UACES Facebook HALLOWEEN: The psychology of the ‘safe scare’
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HALLOWEEN: The psychology of the ‘safe scare’

At the bottom of it all is biology.

By Mary Hightower
U of A System Division of Agriculture

Oct. 26, 2023

Fast facts

  • Schrick: Scares provide endorphin release
  • Fear responses aren’t the same for all

(405 words)

(newsrooms: with file art of two people on a roller coaster; scary costumed person)

LITTLE ROCK — Roller coasters. Scary movies. Bungee jumping. Why do we like the things that scare us?

“For most people, low-stakes scares such as haunted houses, roller coasters, or scary movies are fun because, ultimately, we know we aren't really in danger,” said Brittney Schrick, assistant professor and extension family life specialist for the University of Arkansas System Division of Agriculture.

Rollercoasters. Scary movies. Bungee jumping. They're all examples of "safe scares." (U of A System Division of agriculture file image)

At the bottom of it all is biology.

“We get a release of endorphins in our brains that feels good,” she said. “Especially when it turns out that we're safe, we get a sense of relief that causes us to relax. The anticipation of being scared can cause us to be tense and nervous, so when the scare finally happens, we get a nice payoff feeling.”

Endorphins are hormones that can give us a sense of well-being.

That rush of fear followed by a sense of relief has social effects as well, Schrick said.

“We often do these kinds of activities with others, so we get to enjoy the fear responses and bond with those we are with,” she said. “There's an ability to distance ourselves from what's going on if we start to feel too scared. So, we might think ‘it's just a movie,’ or ‘this will be over soon.'"

However, the tolerance for “fun fear” isn’t the same for everyone.

“Everyone's brain is different, so the responses we have when scared are different,” Schrick said. “Some people have been through truly terrible events in real life, so being scared isn't fun. Others are naturally cautious, so being scared feels foolish.”

Schrick said that “some people seem to have a higher threshold for risk taking than others, and it often shows up at an early age. They are the ones likely to look for thrilling activities because they like how they feel being on the edge of safety.”

Starts with peek-a-boo

The fun of the “safe scare” often starts with infants.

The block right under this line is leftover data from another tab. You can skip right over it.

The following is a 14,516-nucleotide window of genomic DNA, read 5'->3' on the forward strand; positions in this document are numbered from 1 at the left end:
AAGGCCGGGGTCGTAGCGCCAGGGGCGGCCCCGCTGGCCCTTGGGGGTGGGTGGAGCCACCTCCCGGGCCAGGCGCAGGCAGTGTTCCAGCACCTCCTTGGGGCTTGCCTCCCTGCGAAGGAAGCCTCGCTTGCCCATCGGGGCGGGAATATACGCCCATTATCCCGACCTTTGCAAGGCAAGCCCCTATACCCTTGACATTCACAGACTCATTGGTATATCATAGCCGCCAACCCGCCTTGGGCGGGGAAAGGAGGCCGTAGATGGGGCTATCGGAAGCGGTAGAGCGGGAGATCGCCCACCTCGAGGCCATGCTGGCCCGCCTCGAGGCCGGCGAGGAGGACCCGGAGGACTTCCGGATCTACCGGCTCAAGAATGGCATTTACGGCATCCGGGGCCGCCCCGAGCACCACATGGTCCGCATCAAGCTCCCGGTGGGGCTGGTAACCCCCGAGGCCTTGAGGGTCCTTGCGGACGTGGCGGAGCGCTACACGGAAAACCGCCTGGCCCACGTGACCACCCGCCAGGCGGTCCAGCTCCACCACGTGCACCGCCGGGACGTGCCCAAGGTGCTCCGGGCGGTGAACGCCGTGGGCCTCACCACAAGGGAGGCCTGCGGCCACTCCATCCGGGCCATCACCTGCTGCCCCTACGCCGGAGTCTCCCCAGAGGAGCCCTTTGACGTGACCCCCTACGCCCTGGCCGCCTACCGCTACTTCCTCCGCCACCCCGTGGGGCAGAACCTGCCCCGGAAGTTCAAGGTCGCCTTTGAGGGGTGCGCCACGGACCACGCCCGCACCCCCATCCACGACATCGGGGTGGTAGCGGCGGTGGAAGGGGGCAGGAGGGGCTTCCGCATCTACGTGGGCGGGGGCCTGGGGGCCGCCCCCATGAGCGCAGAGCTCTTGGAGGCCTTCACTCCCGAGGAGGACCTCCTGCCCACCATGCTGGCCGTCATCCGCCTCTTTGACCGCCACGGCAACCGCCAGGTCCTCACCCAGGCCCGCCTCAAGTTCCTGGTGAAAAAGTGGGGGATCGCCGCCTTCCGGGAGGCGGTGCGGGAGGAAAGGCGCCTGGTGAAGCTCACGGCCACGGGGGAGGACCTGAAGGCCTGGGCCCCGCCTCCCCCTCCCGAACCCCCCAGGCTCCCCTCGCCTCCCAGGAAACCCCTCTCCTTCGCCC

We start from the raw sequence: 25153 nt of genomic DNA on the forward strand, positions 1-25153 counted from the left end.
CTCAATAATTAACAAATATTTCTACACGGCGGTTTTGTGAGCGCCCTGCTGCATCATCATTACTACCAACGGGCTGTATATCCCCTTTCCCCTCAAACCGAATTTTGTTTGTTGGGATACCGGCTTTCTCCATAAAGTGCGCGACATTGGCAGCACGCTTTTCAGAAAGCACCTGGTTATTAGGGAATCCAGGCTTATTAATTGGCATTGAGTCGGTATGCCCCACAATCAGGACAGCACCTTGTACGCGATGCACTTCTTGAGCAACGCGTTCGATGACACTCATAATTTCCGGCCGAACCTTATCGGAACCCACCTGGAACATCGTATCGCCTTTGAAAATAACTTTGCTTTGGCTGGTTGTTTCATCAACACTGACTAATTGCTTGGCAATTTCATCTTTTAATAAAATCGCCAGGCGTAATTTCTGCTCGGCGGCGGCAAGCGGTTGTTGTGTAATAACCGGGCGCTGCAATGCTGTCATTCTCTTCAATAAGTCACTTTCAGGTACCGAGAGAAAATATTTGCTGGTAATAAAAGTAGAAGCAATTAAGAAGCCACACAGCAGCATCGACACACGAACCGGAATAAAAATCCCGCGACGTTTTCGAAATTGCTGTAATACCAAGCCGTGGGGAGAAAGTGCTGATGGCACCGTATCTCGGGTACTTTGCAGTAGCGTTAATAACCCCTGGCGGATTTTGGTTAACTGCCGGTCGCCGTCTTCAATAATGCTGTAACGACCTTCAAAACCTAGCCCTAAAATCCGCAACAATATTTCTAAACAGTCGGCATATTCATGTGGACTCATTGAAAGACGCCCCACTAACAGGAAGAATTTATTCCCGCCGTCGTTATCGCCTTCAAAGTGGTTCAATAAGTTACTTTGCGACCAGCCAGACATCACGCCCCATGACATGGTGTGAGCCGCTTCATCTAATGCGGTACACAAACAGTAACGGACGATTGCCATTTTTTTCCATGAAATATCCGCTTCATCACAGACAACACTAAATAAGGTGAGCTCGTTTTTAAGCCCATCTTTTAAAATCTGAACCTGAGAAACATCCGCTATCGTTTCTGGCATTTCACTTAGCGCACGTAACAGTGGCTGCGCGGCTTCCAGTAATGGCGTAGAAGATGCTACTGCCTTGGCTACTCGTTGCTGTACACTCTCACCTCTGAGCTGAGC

“There seems to be a human impulse to startle each other,” she said. “We start doing it when we play peek-a-boo with babies. It's not uncommon for babies to laugh when they are startled, so parents and other caregivers keep startling them so they will keep laughing.”

So why not be scared sometimes when we know everything will end up OK?

Dad plays peek-a-boo with baby
Humans love to startle one another. Infants often find peek-a-boo to be funny. (Image from Dreamstime)

Schrick said that “in real life, scary moments are often followed by fallout or long-term stress that isn't fun or easily recovered from.”

To learn about extension programs in Arkansas, contact your local Cooperative Extension Service agent or visit Follow us on X and Instagram at @AR_Extension. To learn more about Division of Agriculture research, visit the Arkansas Agricultural Experiment Station website: Follow on X at @ArkAgResearch. To learn more about the Division of Agriculture, visit Follow us on X at @AgInArk.

About the Division of Agriculture

The University of Arkansas System Division of Agriculture’s mission is to strengthen agriculture, communities, and families by connecting trusted research to the adoption of best practices. Through the Agricultural Experiment Station and the Cooperative Extension Service, the Division of Agriculture conducts research and extension work within the nation’s historic land grant education system.

The Division of Agriculture is one of 20 entities within the University of Arkansas System. It has offices in all 75 counties in Arkansas and faculty on five system campuses.

The University of Arkansas System Division of Agriculture offers all its Extension and Research programs and services without regard to race, color, sex, gender identity, sexual orientation, national origin, religion, age, disability, marital or veteran status, genetic information, or any other legally protected status, and is an Affirmative Action/Equal Opportunity Employer.

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Media Contact: Mary Hightower